At a time when entertainment was based on live concerts, the birth of Radio Ceylon opened up new avenues for people to listen to music. Of course back then, not everyone had access to the radio, but for the rare few who did, it was an absolute thrill. Everyone within earshot would gather at the one house that had the radio / radiogram in the village to listen to the evening shows. At first it was only the music of international names such as Elvis Presley or Cliff Richard that owned the airwaves. Soon local names began to claim their space in the music scene, all thanks to people such as Patrick Corera.
Through is his efforts, he paved the way for local artists to establish their name in the music industry of the 60’s by producing EP (extended play) records.
Joseph Vincent Patrick Corera was born on the 19th of July 1945 to Bharatha-Indian parents. He took on the reigns of the family record importing business after his father, Joseph Anthony Xavier Corera. In September 1966, Joseph Sr. purchased the well-known record bar Gowri Corporation located at Dam Street in the busy commercial town of Pettah. Gowri Corporation held the franchise to import Philips Records to Sri Lanka. Aged 21, Patrick joined the business and together the father son duo imported and sold Hindi, Tamil and English records in Sri Lanka. Soon he became the sole manager of Gowri Corporation and later he went on to produce original Sinhala EP records under the Philips Label.
Philips label records were also sold at the Children’s Bookshop before their own label ‘Sooriya’ was established.
From his brief time in the seminary Patrick was friends with Raymond Fonseka, Roy Fonseka and Nihal Silva. They bonded over their common love for music and this friendship bore fruit to the first Philips Records group song EP. Raymond, Roy and Nihal created the group ‘Samanalayo’ the first ever music group with a Sinhala name. In August 1967, they recorded four songs: “Nelavena Maw Ukule”, “Natum Guruwari”, “Paddemi Oruwe” and “Handa Eliye” at the Lewis Browns recording studio. The recording was done by Tony Fernando. It was sent for pressing in Singapore and so, the first ever Philips group song EP record ‘JVPC – 1001’ was born. JVPC, stands for the producer’s name, Joseph Vincent Patrick Corera.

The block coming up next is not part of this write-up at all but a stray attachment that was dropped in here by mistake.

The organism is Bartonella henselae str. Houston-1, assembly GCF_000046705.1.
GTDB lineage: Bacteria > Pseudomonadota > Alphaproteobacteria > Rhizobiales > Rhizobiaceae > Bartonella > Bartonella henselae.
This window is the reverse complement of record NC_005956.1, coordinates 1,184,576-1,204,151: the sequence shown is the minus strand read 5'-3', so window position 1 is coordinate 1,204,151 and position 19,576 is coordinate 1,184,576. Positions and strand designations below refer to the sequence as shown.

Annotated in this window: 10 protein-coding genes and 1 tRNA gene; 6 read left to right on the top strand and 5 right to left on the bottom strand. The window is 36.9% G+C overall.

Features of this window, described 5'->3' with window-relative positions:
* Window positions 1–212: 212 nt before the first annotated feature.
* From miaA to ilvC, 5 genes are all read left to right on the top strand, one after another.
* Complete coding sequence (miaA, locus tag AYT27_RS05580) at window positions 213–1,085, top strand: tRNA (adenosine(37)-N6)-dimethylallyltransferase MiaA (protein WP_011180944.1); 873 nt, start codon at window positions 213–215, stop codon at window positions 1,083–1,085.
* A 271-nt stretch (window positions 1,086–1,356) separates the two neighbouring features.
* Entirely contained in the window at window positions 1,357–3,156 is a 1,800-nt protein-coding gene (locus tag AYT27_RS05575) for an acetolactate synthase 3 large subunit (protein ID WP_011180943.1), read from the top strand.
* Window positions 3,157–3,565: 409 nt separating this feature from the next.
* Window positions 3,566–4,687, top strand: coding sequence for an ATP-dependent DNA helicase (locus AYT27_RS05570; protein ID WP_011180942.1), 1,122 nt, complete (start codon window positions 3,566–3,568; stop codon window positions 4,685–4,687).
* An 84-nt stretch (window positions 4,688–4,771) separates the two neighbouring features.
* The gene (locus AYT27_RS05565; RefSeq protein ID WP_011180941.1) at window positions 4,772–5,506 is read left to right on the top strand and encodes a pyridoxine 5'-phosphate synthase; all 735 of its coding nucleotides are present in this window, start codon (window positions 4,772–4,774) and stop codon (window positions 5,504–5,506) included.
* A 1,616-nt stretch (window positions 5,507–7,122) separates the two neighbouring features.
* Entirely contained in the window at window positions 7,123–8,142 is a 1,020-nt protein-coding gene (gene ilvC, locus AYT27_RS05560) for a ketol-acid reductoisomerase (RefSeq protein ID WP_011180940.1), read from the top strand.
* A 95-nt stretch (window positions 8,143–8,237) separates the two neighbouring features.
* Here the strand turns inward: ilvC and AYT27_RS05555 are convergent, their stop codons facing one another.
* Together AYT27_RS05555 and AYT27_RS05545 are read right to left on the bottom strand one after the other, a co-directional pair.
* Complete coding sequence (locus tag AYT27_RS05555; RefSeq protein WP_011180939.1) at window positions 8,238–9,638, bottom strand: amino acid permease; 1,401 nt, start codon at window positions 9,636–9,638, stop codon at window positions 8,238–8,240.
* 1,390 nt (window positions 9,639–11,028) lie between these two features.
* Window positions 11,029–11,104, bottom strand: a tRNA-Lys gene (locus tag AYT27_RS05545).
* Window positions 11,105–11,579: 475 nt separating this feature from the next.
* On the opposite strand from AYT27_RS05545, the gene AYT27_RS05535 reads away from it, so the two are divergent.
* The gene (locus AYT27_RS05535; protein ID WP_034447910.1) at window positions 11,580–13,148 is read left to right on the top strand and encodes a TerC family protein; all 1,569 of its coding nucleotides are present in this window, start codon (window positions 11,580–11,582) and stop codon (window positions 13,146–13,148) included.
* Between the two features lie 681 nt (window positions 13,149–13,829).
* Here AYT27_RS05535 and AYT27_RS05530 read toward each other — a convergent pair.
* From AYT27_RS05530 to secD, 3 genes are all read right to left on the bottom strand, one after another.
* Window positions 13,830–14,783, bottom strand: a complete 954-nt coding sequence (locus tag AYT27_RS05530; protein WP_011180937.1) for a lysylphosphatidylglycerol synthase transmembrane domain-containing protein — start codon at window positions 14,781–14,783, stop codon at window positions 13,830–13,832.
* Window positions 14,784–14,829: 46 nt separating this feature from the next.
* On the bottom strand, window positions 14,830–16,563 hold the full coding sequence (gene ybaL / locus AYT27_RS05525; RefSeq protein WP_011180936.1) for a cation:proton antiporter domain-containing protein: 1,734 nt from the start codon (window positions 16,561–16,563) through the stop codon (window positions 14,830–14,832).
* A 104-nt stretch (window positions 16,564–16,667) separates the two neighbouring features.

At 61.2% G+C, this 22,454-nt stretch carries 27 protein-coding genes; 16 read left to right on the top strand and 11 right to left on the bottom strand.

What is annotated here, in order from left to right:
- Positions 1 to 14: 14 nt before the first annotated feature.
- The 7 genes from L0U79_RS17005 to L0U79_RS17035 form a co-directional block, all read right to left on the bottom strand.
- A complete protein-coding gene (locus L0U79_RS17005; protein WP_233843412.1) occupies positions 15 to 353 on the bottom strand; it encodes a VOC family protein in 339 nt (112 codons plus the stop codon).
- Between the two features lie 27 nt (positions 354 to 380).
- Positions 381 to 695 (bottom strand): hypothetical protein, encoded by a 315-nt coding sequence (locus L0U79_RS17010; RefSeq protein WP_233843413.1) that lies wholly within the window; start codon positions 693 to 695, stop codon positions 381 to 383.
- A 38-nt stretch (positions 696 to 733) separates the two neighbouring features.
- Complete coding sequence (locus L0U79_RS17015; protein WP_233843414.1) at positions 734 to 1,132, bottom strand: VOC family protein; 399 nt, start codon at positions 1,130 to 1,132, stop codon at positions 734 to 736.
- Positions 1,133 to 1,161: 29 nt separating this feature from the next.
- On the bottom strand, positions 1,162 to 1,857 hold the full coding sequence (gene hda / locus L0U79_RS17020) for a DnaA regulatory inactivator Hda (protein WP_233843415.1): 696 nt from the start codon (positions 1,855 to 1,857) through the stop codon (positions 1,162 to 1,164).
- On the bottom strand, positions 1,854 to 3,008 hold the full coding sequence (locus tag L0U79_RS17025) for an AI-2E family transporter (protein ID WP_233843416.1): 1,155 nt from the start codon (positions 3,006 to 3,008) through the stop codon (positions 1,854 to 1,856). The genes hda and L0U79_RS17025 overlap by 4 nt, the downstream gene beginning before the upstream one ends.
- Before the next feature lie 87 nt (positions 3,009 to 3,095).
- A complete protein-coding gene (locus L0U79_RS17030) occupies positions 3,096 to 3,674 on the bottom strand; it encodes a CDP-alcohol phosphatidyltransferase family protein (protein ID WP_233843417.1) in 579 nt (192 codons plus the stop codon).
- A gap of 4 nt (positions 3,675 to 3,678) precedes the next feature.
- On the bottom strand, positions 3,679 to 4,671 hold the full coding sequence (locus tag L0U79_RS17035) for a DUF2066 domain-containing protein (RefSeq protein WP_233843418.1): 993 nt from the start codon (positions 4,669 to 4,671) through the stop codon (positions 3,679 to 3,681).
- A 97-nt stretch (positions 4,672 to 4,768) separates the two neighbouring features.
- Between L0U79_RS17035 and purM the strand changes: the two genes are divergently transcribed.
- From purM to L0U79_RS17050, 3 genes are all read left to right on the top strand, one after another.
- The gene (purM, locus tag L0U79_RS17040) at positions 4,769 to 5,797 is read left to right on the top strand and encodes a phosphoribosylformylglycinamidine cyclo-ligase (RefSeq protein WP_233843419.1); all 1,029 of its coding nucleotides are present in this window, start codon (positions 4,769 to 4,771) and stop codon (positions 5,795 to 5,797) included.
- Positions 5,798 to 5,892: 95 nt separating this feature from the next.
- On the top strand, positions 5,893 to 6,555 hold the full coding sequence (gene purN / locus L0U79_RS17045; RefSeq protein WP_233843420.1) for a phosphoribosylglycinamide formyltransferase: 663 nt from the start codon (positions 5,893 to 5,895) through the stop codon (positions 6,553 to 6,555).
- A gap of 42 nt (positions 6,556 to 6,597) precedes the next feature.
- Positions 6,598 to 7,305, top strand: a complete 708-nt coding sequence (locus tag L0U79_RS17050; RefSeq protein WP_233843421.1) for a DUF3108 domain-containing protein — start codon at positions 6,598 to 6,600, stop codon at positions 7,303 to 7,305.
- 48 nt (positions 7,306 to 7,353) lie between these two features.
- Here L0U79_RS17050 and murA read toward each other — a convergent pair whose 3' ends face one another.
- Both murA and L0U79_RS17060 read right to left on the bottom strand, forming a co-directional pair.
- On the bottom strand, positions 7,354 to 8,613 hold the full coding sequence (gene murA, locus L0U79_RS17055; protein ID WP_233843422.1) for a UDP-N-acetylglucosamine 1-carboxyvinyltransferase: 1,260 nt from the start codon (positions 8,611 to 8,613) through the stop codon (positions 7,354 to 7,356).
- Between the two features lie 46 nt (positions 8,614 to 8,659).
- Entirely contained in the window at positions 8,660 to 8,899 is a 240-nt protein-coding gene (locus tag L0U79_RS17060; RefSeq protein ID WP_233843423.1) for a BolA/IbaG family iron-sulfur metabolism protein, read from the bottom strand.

One of the sample records from the first EP record by ‘Samanalayo’ was presented to Livy R. Wijemanna, the Director General of the then Ceylon Broadcasting Corporation and given the right to be played on their airwaves without payment.
Upon invitation by Noel Ranasinghe, Patrick attended a musical show held at St. Bridget’s Convent where he met with many upcoming musical groups of the time such as La Ceylonians, The Moonstones, The Dharmaratne Brothers, The Meemesso, Los Muchachos, Los Flamincos, La Bambas and The Humming Birds. Patrick was given permission by Dharmaratne Brothers to record this event. Thus, paving the way for more record productions in the future.
In 1968, he produced JVPC 1002 and 1003 EP records for the La Ceylonians led by Noel Ranasinghe. At the time Milton Mallawarachchi was also a part of the band. Later he aided in Milton’s first big break in his solo career by producing his first solo EP record, JVPC – 1052. The record included hit songs; “Oruwaka Pawena”, “Rankooduwa Oba Sadu”, “Mangale Neth Mangale” and “Sansara Sevanella”. Lyrics by Karunaratne Abeysekara and music direction by Mohamed Sali.
He was a great force in bringing many Sri Lankan groups to fame not just in our island but also abroad in our expatriate community in UK and Australia who bought his records eagerly.
Victor Ratnayaka, M.S. Fernando, H.R. Jothipala, Anton Rodrigo are some popular singers who sang for Philips EP records produced by Patrick Corera. He has produced around 100 EP records, truly a great contribution to the industry.
His business suffered in the 70’s when he fell ill with meningitis. However he re-launched the business in 80’s but this time it suffered at the hands of the rioters of ‘Black July’. He and his family lost their home, the business was burned down in the flames of racial violence. The wounds were too great for Patrick to bear this time and he never returned to the music industry till his death on the 24th of November 2009.
In Milroy Dharmaratne’s own words, “Patrick had a true artistic heart and helped a lot. But he never chased money and fame. He was every bit a gentleman.”